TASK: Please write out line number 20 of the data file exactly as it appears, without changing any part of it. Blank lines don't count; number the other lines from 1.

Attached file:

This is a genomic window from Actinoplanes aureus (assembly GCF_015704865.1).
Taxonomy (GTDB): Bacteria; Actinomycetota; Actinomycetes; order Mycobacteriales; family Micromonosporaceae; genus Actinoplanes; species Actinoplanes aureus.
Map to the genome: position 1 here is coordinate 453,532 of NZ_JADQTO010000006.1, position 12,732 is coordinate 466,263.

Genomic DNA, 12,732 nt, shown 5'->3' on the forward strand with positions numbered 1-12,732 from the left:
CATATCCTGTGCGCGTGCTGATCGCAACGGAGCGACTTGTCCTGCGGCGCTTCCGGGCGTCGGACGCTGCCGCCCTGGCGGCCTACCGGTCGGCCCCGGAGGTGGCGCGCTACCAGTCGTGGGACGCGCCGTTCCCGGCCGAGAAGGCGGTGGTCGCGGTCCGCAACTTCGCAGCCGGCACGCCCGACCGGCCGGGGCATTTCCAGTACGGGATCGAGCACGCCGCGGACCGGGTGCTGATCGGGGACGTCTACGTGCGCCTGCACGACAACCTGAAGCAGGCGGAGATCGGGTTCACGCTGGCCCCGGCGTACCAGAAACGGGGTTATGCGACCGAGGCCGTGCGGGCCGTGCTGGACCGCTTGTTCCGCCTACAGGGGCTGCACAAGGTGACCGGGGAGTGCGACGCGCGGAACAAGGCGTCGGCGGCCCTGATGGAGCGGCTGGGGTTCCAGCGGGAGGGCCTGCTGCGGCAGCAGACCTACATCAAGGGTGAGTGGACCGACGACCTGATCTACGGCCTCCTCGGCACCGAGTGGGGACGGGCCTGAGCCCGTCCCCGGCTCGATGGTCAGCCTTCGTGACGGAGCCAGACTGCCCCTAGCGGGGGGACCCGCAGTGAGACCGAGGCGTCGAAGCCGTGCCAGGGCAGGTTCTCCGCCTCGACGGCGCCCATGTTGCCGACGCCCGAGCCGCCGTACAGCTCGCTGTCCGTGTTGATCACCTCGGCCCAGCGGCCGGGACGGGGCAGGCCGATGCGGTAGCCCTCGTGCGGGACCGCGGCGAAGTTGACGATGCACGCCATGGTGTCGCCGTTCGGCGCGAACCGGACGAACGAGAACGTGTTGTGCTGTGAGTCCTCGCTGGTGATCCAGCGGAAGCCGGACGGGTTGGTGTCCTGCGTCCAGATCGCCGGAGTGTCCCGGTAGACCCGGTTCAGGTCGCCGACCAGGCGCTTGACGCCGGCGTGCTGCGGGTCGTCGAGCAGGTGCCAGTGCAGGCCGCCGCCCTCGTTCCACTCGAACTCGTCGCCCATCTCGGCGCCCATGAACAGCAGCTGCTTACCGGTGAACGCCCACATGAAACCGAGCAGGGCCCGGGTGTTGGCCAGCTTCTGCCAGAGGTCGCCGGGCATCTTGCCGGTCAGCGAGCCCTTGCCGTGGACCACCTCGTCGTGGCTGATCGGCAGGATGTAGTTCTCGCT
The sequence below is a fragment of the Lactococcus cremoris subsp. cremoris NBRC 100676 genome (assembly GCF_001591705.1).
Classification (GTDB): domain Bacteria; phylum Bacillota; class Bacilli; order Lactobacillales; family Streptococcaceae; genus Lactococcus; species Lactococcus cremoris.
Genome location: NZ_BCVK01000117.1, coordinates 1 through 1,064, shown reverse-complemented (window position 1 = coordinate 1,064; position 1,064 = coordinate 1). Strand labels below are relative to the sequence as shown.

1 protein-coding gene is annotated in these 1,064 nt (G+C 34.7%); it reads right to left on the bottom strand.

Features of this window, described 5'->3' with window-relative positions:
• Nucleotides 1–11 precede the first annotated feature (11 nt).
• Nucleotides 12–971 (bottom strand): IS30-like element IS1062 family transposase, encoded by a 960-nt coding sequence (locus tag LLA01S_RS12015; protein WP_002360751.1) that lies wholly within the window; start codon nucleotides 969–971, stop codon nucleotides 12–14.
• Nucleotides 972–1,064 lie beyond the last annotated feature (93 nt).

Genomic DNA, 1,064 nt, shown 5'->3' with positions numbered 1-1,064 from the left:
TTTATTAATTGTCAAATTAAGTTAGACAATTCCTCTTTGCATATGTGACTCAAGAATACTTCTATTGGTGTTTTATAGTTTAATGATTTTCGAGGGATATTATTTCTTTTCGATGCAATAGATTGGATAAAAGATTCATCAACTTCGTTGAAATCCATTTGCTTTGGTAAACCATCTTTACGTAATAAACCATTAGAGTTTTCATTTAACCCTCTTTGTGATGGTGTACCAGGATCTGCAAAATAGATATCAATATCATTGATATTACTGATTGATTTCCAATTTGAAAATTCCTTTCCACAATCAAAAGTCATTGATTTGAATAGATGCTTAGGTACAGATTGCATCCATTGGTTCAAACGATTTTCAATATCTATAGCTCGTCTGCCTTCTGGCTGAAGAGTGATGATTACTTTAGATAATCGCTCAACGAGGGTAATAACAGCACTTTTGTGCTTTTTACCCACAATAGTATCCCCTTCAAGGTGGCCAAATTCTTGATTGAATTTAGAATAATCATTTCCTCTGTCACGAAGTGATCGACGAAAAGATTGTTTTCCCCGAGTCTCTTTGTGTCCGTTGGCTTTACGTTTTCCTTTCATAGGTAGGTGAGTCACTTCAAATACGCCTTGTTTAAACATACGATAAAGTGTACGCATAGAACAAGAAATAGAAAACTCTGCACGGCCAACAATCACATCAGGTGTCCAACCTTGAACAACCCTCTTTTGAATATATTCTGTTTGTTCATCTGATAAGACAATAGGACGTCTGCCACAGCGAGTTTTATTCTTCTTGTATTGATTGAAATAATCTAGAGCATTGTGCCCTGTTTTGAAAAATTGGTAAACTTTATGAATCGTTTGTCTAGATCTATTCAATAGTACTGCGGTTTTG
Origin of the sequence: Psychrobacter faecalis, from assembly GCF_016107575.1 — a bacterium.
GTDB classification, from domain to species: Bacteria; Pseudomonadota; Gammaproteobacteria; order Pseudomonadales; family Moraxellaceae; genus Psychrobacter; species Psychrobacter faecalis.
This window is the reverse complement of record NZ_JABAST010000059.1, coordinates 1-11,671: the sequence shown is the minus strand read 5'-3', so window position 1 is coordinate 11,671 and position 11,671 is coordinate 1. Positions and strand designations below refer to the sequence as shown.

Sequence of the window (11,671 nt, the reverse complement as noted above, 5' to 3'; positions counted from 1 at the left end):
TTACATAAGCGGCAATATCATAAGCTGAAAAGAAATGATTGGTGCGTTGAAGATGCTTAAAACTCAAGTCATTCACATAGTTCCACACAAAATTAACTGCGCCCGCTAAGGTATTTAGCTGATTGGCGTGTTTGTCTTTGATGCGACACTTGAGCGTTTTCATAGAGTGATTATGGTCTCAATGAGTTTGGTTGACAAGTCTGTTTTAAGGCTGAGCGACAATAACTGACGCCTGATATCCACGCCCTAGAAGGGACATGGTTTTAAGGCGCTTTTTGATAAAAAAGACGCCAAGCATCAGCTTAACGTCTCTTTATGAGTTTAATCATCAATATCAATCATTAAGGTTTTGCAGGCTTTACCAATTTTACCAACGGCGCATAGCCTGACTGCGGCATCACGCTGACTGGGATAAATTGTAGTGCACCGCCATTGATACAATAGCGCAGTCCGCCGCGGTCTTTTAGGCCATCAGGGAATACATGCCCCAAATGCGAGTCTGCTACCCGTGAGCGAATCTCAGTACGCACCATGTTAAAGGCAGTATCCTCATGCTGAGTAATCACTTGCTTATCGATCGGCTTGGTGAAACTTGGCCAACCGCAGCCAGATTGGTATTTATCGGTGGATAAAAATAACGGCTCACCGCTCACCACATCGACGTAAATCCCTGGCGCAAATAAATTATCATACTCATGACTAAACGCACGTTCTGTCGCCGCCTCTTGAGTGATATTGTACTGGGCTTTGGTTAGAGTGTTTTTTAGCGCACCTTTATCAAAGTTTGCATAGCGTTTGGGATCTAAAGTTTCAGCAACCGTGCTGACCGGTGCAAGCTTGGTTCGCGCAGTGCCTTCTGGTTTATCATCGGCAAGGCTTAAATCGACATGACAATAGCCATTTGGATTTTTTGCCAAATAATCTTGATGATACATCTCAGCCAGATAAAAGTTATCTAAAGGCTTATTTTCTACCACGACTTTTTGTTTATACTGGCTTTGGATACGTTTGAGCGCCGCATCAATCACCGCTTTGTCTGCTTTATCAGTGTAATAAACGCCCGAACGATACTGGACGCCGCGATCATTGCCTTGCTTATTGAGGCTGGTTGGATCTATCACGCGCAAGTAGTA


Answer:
TTACATAAGCGGCAATATCATAAGCTGAAAAGAAATGATTGGTGCGTTGAAGATGCTTAAAACTCAAGTCATTCACATAGTTCCACACAAAATTAACTGCGCCCGCTAAGGTATTTAGCTGATTGGCGTGTTTGTCTTTGATGCGACACTTGAGCGTTTTCATAGAGTGATTATGGTCTCAATGAGTTTGGTTGACAAGTCTGTTTTAAGGCTGAGCGACAATAACTGACGCCTGATATCCACGCCCTAGAAGGGACATGGTTTTAAGGCGCTTTTTGATAAAAAAGACGCCAAGCATCAGCTTAACGTCTCTTTATGAGTTTAATCATCAATATCAATCATTAAGGTTTTGCAGGCTTTACCAATTTTACCAACGGCGCATAGCCTGACTGCGGCATCACGCTGACTGGGATAAATTGTAGTGCACCGCCATTGATACAATAGCGCAGTCCGCCGCGGTCTTTTAGGCCATCAGGGAATACATGCCCCAAATGCGAGTCTGCTACCCGTGAGCGAATCTCAGTACGCACCATGTTAAAGGCAGTATCCTCATGCTGAGTAATCACTTGCTTATCGATCGGCTTGGTGAAACTTGGCCAACCGCAGCCAGATTGGTATTTATCGGTGGATAAAAATAACGGCTCACCGCTCACCACATCGACGTAAATCCCTGGCGCAAATAAATTATCATACTCATGACTAAACGCACGTTCTGTCGCCGCCTCTTGAGTGATATTGTACTGGGCTTTGGTTAGAGTGTTTTTTAGCGCACCTTTATCAAAGTTTGCATAGCGTTTGGGATCTAAAGTTTCAGCAACCGTGCTGACCGGTGCAAGCTTGGTTCGCGCAGTGCCTTCTGGTTTATCATCGGCAAGGCTTAAATCGACATGACAATAGCCATTTGGATTTTTTGCCAAATAATCTTGATGATACATCTCAGCCAGATAAAAGTTATCTAAAGGCTTATTTTCTACCACGACTTTTTGTTTATACTGGCTTTGGATACGTTTGAGCGCCGCATCAATCACCGCTTTGTCTGCTTTATCAGTGTAATAAACGCCCGAACGATACTGGACGCCGCGATCATTGCCTTGCTTATTGAGGCTGGTTGGATCTATCACGCGCAAGTAGTA